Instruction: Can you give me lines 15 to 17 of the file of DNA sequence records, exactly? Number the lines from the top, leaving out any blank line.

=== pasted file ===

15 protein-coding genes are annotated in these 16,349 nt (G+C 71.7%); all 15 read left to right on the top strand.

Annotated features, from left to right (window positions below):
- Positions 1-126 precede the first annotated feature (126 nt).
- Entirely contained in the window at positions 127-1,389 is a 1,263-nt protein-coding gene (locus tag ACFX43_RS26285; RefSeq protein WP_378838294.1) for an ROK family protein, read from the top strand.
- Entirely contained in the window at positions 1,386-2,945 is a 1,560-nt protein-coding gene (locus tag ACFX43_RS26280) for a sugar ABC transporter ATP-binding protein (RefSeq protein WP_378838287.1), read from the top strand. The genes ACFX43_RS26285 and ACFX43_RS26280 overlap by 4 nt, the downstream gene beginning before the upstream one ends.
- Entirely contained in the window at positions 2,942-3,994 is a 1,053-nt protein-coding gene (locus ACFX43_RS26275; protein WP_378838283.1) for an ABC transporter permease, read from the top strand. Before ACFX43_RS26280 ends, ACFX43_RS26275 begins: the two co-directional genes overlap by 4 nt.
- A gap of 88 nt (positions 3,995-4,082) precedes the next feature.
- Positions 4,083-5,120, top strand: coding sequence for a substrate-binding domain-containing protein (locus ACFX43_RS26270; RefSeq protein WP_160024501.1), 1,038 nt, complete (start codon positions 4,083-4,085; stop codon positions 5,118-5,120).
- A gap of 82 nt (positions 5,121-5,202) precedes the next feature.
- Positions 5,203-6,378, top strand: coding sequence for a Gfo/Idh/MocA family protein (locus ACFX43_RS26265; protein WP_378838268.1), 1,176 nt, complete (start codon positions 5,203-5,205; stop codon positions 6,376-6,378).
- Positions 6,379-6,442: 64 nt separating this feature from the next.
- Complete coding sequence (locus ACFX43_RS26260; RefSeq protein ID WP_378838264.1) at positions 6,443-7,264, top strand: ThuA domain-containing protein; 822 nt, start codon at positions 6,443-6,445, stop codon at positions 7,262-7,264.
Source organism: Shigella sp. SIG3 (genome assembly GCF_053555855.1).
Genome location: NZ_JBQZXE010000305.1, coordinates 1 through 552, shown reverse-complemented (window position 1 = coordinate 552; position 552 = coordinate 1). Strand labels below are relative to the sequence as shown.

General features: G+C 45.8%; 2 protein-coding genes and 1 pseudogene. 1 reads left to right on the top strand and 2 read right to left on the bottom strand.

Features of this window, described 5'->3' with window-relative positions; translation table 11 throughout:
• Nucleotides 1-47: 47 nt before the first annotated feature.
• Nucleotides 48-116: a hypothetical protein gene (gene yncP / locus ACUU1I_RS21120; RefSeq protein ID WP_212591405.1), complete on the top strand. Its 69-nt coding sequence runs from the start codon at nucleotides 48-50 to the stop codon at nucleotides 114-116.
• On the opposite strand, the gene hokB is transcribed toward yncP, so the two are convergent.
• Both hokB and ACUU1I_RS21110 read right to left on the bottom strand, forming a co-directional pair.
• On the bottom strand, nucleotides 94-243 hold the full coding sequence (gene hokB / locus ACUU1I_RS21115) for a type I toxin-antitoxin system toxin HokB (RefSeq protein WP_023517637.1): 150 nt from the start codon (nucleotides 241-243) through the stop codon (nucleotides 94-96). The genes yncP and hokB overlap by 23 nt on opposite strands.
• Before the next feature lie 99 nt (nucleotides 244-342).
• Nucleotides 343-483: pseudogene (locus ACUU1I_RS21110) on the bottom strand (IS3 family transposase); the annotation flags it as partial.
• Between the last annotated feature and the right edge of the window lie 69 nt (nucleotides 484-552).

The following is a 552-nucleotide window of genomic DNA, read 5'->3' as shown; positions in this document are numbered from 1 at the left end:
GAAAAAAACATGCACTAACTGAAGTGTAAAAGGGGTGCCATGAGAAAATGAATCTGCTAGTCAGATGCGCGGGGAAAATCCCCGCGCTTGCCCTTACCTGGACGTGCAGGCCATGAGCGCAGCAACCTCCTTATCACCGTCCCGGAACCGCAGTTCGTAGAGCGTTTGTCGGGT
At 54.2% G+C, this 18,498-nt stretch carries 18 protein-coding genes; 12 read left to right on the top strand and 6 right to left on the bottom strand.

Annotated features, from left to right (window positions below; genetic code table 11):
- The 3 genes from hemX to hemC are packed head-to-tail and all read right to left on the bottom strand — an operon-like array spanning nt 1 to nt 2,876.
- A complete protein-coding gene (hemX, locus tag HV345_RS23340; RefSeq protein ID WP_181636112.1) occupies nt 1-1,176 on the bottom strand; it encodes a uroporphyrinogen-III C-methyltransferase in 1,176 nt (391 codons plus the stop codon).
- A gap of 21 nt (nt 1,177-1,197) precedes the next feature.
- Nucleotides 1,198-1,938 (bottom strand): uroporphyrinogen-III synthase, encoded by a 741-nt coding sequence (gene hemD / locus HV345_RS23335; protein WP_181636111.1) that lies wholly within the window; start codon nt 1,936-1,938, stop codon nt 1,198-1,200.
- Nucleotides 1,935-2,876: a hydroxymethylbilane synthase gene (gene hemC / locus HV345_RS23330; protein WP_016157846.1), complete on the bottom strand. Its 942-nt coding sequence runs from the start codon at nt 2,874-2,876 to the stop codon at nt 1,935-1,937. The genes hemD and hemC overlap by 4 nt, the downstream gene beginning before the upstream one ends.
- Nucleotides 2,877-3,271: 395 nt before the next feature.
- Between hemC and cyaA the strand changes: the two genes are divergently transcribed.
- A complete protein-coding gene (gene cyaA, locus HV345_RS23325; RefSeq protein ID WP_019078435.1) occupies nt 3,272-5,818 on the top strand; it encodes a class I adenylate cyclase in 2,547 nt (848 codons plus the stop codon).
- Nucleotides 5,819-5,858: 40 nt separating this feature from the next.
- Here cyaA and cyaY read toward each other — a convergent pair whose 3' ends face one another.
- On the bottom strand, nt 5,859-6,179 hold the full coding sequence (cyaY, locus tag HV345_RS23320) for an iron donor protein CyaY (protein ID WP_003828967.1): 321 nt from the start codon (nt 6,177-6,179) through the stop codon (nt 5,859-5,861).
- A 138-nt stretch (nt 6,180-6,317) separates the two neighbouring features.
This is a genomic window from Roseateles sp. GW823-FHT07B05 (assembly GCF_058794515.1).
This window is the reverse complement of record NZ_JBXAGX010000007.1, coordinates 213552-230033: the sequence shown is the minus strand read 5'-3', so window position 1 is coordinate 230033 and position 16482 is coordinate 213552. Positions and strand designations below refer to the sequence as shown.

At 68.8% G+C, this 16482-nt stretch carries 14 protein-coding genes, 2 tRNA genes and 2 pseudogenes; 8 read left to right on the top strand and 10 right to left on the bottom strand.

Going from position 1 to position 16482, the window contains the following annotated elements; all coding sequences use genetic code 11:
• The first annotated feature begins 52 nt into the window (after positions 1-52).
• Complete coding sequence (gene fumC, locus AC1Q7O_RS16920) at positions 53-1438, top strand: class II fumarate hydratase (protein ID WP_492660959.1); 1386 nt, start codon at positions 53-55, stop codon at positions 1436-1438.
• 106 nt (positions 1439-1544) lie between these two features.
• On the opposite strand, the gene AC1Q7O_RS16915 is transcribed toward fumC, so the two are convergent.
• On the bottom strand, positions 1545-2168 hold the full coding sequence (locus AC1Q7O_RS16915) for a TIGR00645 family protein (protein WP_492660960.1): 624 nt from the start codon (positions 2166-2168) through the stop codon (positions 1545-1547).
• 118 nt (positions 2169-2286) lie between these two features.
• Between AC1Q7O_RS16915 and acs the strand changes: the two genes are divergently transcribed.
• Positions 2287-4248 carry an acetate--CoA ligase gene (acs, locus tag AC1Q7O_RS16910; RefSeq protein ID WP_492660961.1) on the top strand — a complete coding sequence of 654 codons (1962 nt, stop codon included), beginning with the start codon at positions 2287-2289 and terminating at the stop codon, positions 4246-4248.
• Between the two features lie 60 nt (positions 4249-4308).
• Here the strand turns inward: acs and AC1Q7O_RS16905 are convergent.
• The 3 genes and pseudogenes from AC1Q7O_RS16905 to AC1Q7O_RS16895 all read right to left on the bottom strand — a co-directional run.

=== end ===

General features: G+C 45.8%; 2 protein-coding genes and 1 pseudogene. 1 reads left to right on the top strand and 2 read right to left on the bottom strand.

Features of this window, described 5'->3' with window-relative positions; translation table 11 throughout:
• Nucleotides 1-47: 47 nt before the first annotated feature.